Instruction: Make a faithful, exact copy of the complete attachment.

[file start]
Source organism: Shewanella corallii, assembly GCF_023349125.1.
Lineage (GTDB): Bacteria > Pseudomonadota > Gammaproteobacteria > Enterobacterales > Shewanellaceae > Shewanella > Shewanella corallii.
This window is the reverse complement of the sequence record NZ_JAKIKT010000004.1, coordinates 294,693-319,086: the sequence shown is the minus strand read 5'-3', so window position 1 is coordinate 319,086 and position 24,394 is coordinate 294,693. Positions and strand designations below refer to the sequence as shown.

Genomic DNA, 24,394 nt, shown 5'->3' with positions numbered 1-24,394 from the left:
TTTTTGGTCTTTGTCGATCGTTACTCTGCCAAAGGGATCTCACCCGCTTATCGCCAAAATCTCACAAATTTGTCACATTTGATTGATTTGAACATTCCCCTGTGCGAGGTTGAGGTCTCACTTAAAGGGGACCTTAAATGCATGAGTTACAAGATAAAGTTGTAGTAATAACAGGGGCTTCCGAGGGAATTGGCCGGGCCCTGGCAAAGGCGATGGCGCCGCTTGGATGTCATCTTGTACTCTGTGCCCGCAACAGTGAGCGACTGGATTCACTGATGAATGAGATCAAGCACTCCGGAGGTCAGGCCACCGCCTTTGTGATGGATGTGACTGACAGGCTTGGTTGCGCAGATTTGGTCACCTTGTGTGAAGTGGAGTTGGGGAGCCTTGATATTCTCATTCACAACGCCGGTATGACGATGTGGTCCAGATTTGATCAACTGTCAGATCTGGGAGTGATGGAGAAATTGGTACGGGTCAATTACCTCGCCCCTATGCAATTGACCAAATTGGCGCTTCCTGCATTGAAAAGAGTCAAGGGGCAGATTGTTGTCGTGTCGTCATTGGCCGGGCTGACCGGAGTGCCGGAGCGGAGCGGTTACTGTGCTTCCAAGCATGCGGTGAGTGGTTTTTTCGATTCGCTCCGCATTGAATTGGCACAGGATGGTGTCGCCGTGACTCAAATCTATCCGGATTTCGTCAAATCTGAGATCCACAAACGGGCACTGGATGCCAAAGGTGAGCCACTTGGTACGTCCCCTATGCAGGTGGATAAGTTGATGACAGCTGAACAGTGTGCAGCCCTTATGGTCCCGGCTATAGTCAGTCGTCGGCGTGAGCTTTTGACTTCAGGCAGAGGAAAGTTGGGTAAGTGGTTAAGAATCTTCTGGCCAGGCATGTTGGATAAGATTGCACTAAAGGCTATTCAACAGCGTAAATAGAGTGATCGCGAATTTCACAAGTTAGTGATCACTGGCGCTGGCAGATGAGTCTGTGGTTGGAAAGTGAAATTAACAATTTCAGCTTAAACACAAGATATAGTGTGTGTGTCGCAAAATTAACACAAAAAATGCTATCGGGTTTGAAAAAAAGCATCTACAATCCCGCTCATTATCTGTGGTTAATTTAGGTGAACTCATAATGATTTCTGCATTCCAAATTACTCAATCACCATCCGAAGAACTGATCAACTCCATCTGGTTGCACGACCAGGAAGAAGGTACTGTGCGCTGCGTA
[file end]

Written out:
Source organism: Shewanella corallii, assembly GCF_023349125.1.
Lineage (GTDB): Bacteria > Pseudomonadota > Gammaproteobacteria > Enterobacterales > Shewanellaceae > Shewanella > Shewanella corallii.
This window is the reverse complement of the sequence record NZ_JAKIKT010000004.1, coordinates 294,693-319,086: the sequence shown is the minus strand read 5'-3', so window position 1 is coordinate 319,086 and position 24,394 is coordinate 294,693. Positions and strand designations below refer to the sequence as shown.

Genomic DNA, 24,394 nt, shown 5'->3' with positions numbered 1-24,394 from the left:
TTTTTGGTCTTTGTCGATCGTTACTCTGCCAAAGGGATCTCACCCGCTTATCGCCAAAATCTCACAAATTTGTCACATTTGATTGATTTGAACATTCCCCTGTGCGAGGTTGAGGTCTCACTTAAAGGGGACCTTAAATGCATGAGTTACAAGATAAAGTTGTAGTAATAACAGGGGCTTCCGAGGGAATTGGCCGGGCCCTGGCAAAGGCGATGGCGCCGCTTGGATGTCATCTTGTACTCTGTGCCCGCAACAGTGAGCGACTGGATTCACTGATGAATGAGATCAAGCACTCCGGAGGTCAGGCCACCGCCTTTGTGATGGATGTGACTGACAGGCTTGGTTGCGCAGATTTGGTCACCTTGTGTGAAGTGGAGTTGGGGAGCCTTGATATTCTCATTCACAACGCCGGTATGACGATGTGGTCCAGATTTGATCAACTGTCAGATCTGGGAGTGATGGAGAAATTGGTACGGGTCAATTACCTCGCCCCTATGCAATTGACCAAATTGGCGCTTCCTGCATTGAAAAGAGTCAAGGGGCAGATTGTTGTCGTGTCGTCATTGGCCGGGCTGACCGGAGTGCCGGAGCGGAGCGGTTACTGTGCTTCCAAGCATGCGGTGAGTGGTTTTTTCGATTCGCTCCGCATTGAATTGGCACAGGATGGTGTCGCCGTGACTCAAATCTATCCGGATTTCGTCAAATCTGAGATCCACAAACGGGCACTGGATGCCAAAGGTGAGCCACTTGGTACGTCCCCTATGCAGGTGGATAAGTTGATGACAGCTGAACAGTGTGCAGCCCTTATGGTCCCGGCTATAGTCAGTCGTCGGCGTGAGCTTTTGACTTCAGGCAGAGGAAAGTTGGGTAAGTGGTTAAGAATCTTCTGGCCAGGCATGTTGGATAAGATTGCACTAAAGGCTATTCAACAGCGTAAATAGAGTGATCGCGAATTTCACAAGTTAGTGATCACTGGCGCTGGCAGATGAGTCTGTGGTTGGAAAGTGAAATTAACAATTTCAGCTTAAACACAAGATATAGTGTGTGTGTCGCAAAATTAACACAAAAAATGCTATCGGGTTTGAAAAAAAGCATCTACAATCCCGCTCATTATCTGTGGTTAATTTAGGTGAACTCATAATGATTTCTGCATTCCAAATTACTCAATCACCATCCGAAGAACTGATCAACTCCATCTGGTTGCACGACCAGGAAGAAGGTACTGTGCGCTGCGTA